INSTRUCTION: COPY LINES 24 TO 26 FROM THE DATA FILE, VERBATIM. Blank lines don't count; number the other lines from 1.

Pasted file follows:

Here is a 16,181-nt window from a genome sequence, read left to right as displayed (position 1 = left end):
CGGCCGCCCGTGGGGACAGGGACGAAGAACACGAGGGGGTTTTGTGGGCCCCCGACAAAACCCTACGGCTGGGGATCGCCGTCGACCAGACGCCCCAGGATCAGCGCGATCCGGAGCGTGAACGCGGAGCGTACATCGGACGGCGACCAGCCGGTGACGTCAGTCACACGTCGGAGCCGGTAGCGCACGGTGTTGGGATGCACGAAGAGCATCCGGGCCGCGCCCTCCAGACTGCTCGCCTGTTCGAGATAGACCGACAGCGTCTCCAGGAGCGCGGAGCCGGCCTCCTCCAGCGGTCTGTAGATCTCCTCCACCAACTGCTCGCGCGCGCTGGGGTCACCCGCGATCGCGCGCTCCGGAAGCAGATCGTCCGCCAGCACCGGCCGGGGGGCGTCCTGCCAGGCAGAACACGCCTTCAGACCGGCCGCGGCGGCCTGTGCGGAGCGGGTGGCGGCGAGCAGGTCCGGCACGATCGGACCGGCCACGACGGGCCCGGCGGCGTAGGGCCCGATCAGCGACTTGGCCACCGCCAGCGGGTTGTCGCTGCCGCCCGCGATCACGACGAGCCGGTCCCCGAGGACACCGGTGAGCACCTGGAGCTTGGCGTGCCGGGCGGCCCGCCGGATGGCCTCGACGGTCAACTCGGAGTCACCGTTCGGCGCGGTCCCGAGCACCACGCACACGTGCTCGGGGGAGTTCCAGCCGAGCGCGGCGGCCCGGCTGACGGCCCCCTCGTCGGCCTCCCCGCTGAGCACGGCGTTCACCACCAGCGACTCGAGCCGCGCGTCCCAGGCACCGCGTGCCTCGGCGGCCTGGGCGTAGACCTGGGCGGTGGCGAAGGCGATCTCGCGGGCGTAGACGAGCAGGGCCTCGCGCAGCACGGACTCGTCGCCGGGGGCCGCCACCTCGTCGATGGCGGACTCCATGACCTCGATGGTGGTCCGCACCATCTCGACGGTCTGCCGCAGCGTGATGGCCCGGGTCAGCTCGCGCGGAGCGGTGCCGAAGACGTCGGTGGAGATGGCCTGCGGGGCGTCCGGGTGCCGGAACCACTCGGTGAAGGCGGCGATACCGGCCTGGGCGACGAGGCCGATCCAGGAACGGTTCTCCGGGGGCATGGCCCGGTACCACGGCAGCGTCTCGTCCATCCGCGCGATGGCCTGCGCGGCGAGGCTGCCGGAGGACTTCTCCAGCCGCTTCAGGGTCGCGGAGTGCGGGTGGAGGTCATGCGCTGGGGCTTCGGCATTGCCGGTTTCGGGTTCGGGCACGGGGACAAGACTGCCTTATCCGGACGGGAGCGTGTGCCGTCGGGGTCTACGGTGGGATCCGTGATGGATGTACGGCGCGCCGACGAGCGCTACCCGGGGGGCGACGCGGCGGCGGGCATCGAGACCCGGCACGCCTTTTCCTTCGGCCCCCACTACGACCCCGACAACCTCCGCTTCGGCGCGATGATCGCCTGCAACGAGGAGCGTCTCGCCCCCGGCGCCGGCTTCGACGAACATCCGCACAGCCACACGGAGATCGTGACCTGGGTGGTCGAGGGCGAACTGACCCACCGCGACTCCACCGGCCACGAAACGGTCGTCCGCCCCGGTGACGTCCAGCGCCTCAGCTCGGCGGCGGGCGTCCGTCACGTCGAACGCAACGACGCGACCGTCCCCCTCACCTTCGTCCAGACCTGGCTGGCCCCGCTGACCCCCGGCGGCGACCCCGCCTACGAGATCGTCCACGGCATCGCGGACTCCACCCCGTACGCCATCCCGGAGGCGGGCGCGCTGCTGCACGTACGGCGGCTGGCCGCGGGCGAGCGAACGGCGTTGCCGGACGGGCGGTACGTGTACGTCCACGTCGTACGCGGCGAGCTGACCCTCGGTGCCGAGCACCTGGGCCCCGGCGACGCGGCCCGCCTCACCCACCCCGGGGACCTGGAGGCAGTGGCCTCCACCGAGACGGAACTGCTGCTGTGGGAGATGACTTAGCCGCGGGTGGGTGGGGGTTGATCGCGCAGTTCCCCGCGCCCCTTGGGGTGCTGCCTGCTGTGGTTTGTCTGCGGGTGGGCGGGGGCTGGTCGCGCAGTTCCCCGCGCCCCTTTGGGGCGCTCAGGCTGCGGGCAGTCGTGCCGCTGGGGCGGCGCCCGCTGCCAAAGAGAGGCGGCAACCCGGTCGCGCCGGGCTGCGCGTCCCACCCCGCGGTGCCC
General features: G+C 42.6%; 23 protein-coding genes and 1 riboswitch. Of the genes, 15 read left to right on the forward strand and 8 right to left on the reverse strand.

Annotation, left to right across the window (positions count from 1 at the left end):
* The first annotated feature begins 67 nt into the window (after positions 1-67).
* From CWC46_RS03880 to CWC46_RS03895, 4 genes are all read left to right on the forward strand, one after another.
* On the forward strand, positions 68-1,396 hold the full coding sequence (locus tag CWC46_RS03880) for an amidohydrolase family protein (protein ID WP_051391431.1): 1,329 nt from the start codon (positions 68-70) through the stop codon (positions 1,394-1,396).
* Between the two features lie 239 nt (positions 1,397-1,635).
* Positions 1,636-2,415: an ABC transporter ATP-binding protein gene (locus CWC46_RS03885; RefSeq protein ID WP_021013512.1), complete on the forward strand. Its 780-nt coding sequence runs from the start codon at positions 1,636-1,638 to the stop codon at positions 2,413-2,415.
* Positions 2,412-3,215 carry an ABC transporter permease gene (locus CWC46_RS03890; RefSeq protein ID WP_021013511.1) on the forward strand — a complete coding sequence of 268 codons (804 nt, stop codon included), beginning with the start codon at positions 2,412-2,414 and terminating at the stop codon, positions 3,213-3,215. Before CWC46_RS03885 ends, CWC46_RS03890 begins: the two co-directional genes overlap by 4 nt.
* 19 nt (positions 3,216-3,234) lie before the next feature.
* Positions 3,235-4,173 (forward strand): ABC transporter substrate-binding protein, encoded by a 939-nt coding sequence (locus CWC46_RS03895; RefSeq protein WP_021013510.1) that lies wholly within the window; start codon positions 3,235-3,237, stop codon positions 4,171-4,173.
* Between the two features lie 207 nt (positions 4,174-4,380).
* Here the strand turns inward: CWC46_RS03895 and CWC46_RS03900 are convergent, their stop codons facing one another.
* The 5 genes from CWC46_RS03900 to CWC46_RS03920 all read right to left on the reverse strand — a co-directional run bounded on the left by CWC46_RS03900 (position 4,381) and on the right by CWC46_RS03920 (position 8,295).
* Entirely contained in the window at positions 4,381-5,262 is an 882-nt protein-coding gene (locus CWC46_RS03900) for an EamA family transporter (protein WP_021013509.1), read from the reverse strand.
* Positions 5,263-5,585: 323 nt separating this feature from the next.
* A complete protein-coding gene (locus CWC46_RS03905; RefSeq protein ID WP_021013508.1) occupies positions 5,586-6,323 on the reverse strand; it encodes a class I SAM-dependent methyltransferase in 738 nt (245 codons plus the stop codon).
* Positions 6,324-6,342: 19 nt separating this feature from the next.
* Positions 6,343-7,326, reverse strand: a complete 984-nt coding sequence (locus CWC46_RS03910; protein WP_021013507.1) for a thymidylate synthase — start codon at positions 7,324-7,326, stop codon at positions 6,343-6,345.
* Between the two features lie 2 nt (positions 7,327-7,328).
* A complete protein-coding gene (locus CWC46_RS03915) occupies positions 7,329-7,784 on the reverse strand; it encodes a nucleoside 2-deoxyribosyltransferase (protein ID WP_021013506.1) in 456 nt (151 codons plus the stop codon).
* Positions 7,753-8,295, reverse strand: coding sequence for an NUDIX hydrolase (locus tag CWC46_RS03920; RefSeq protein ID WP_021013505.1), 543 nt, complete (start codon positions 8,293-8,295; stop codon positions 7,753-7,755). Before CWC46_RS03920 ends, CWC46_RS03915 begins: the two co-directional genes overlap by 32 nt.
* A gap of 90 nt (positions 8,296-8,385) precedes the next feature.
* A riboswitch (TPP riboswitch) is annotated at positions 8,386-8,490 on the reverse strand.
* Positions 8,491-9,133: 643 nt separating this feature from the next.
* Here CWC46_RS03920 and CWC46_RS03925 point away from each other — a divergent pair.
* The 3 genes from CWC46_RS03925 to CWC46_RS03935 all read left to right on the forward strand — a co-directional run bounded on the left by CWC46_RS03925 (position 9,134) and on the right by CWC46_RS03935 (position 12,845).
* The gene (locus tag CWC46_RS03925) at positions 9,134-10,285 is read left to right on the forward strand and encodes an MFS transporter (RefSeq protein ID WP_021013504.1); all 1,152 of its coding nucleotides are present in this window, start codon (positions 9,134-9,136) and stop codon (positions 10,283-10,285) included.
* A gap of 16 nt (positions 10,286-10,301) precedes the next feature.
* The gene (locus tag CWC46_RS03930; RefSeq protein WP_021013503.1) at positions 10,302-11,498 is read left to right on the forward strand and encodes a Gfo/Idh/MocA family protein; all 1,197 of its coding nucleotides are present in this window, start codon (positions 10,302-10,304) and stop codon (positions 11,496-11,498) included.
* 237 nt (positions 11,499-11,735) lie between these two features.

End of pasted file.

* A gap of 90 nt (positions 8,296-8,385) precedes the next feature.
* A riboswitch (TPP riboswitch) is annotated at positions 8,386-8,490 on the reverse strand.
* Positions 8,491-9,133: 643 nt separating this feature from the next.